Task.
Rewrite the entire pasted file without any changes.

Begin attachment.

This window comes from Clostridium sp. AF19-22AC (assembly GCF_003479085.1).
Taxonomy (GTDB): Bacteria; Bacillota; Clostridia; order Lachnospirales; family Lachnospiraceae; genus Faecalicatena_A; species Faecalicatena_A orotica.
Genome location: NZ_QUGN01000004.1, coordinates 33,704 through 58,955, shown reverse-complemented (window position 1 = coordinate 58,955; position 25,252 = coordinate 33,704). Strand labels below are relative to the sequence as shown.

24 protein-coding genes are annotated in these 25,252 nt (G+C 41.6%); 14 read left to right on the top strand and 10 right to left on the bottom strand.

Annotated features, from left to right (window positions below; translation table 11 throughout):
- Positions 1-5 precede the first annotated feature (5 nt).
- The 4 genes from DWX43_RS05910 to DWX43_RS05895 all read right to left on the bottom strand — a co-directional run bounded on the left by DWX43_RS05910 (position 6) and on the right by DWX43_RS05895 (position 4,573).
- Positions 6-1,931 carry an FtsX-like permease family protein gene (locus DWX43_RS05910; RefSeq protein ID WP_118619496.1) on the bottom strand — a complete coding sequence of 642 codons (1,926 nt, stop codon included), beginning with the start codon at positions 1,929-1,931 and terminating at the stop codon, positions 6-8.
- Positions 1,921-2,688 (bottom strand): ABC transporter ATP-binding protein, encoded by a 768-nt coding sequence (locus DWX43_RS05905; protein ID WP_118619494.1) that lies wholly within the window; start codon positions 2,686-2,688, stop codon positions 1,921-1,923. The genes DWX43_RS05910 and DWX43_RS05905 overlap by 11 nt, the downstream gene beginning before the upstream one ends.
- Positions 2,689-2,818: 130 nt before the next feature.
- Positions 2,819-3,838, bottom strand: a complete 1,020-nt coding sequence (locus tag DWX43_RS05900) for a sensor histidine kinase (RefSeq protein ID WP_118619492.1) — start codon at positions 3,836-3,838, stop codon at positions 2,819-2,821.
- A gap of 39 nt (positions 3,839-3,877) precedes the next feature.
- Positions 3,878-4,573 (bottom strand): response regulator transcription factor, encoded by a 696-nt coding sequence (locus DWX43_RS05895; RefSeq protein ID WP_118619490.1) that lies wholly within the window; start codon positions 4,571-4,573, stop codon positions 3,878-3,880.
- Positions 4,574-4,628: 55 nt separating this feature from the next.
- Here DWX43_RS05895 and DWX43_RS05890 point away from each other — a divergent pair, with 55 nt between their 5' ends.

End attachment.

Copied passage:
This window comes from Clostridium sp. AF19-22AC (assembly GCF_003479085.1).
Taxonomy (GTDB): Bacteria; Bacillota; Clostridia; order Lachnospirales; family Lachnospiraceae; genus Faecalicatena_A; species Faecalicatena_A orotica.
Genome location: NZ_QUGN01000004.1, coordinates 33,704 through 58,955, shown reverse-complemented (window position 1 = coordinate 58,955; position 25,252 = coordinate 33,704). Strand labels below are relative to the sequence as shown.

24 protein-coding genes are annotated in these 25,252 nt (G+C 41.6%); 14 read left to right on the top strand and 10 right to left on the bottom strand.

Annotated features, from left to right (window positions below; translation table 11 throughout):
- Positions 1-5 precede the first annotated feature (5 nt).
- The 4 genes from DWX43_RS05910 to DWX43_RS05895 all read right to left on the bottom strand — a co-directional run bounded on the left by DWX43_RS05910 (position 6) and on the right by DWX43_RS05895 (position 4,573).
- Positions 6-1,931 carry an FtsX-like permease family protein gene (locus DWX43_RS05910; RefSeq protein ID WP_118619496.1) on the bottom strand — a complete coding sequence of 642 codons (1,926 nt, stop codon included), beginning with the start codon at positions 1,929-1,931 and terminating at the stop codon, positions 6-8.
- Positions 1,921-2,688 (bottom strand): ABC transporter ATP-binding protein, encoded by a 768-nt coding sequence (locus DWX43_RS05905; protein ID WP_118619494.1) that lies wholly within the window; start codon positions 2,686-2,688, stop codon positions 1,921-1,923. The genes DWX43_RS05910 and DWX43_RS05905 overlap by 11 nt, the downstream gene beginning before the upstream one ends.
- Positions 2,689-2,818: 130 nt before the next feature.
- Positions 2,819-3,838, bottom strand: a complete 1,020-nt coding sequence (locus tag DWX43_RS05900) for a sensor histidine kinase (RefSeq protein ID WP_118619492.1) — start codon at positions 3,836-3,838, stop codon at positions 2,819-2,821.
- A gap of 39 nt (positions 3,839-3,877) precedes the next feature.
- Positions 3,878-4,573 (bottom strand): response regulator transcription factor, encoded by a 696-nt coding sequence (locus DWX43_RS05895; RefSeq protein ID WP_118619490.1) that lies wholly within the window; start codon positions 4,571-4,573, stop codon positions 3,878-3,880.
- Positions 4,574-4,628: 55 nt separating this feature from the next.
- Here DWX43_RS05895 and DWX43_RS05890 point away from each other — a divergent pair, with 55 nt between their 5' ends.